Since mid winter is traditionally a period for armchair gardening, I have taken the opportunity during a quieter season to launch this site. I hinted in my first post at an interest in grammatical matters which arises in part from a previous career in the legal profession, where accurate written expression is key. A subsequent eight year sojourn in Royal Botanic Gardens, Kew’s visitor information team neatly bridged a transition from law to horticulture.
Whilst much of my time was spent addressing customer relations matters, I took the opportunity of working in the world’s best known botanic garden to develop and expand my interest in gardening, conservation and the natural world. The generous co-operation of colleagues across the organisation, from the horticulture and science teams alike, meant that few days passed without learning about a new plant, conservation initiative or gardening technique.
During my last couple of years at Kew, and through a combination of distance learning and attendance at Capel Manor’s branches at Gunnersbury and Regent’s Park, I acquired the RHS Level 2 Diploma in the Principles and Practices of Horticulture. So as to reinforce what I learnt on the course, for the past year I have volunteered on Fridays in the historic gardens at the National Trust’s Osterley House. This experience has been a source of inspiration for much of what I would like to share in these posts.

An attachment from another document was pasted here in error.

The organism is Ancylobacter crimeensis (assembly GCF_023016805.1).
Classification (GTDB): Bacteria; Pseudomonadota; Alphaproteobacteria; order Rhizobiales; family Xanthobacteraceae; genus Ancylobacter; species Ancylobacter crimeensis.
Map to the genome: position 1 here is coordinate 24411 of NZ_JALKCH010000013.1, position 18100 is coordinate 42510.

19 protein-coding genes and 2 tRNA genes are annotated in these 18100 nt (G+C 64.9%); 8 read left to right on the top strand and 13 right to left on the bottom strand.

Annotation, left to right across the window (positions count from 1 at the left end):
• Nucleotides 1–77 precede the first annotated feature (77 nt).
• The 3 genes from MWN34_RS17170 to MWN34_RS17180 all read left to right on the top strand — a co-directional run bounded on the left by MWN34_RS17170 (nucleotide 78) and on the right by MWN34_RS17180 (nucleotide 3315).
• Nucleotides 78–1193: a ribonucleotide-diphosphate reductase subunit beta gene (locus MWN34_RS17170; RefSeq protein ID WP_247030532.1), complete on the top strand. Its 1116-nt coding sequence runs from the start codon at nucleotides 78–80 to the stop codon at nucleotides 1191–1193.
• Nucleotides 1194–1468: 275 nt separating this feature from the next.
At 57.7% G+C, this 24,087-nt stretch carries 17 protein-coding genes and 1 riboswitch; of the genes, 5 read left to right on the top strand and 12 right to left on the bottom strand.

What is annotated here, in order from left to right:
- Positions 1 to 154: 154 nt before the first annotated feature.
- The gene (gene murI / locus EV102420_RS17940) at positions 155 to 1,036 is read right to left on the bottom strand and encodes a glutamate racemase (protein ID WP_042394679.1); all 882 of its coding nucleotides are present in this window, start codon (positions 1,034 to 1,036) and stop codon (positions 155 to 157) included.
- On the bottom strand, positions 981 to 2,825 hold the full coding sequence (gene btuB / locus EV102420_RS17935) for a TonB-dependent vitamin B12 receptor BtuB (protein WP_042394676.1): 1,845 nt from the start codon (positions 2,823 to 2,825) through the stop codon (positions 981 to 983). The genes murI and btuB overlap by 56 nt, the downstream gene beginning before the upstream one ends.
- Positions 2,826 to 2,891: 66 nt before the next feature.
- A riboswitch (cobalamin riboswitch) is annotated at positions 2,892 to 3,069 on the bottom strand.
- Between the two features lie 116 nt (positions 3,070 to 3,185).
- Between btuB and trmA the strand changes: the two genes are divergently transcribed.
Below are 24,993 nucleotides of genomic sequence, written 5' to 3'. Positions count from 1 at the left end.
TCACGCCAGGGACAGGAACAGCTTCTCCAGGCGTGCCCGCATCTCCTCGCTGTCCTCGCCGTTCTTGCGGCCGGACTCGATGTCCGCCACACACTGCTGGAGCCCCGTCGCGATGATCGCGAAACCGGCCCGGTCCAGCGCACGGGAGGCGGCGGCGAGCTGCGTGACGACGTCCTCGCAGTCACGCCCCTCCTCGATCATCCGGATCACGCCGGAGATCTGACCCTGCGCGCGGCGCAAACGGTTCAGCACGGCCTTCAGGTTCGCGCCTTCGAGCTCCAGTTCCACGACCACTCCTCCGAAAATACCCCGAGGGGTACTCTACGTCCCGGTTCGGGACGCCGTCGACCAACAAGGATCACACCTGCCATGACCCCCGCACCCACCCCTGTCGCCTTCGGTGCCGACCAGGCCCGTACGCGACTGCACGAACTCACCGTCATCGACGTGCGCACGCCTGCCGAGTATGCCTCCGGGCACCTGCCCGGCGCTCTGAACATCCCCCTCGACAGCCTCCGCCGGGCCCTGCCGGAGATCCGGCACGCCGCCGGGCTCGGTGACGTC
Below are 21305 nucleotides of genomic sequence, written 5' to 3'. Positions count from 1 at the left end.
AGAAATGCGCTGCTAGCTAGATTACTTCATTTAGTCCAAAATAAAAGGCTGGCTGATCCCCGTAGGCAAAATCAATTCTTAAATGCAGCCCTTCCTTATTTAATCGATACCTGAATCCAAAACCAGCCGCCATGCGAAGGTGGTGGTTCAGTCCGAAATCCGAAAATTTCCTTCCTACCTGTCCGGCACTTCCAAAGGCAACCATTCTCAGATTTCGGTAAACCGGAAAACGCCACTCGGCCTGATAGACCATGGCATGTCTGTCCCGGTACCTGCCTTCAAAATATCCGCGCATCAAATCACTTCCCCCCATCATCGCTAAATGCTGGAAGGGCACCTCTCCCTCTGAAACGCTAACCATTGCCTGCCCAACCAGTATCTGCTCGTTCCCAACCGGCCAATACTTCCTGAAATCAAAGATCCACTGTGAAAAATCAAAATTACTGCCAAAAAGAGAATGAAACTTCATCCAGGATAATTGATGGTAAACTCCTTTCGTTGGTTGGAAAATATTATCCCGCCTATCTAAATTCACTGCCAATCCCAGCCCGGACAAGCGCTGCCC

As well as writing about gardening, I am planning to develop a ‘light’ gardening business, and hope to be able to document its progress in these virtual pages. Whilst I shall not be operating a hard landscaping or design business, I shall provide a service for busy working clients or those for whom gardening has become more difficult with the passing years. I can clear small town gardens of weeds, prune shrubs and design and maintain planting schemes for containers and individual flower beds.
In the next post I report upon an early November day at Osterley and trace the West London origins of ‘Miss Willmott’s Ghost’.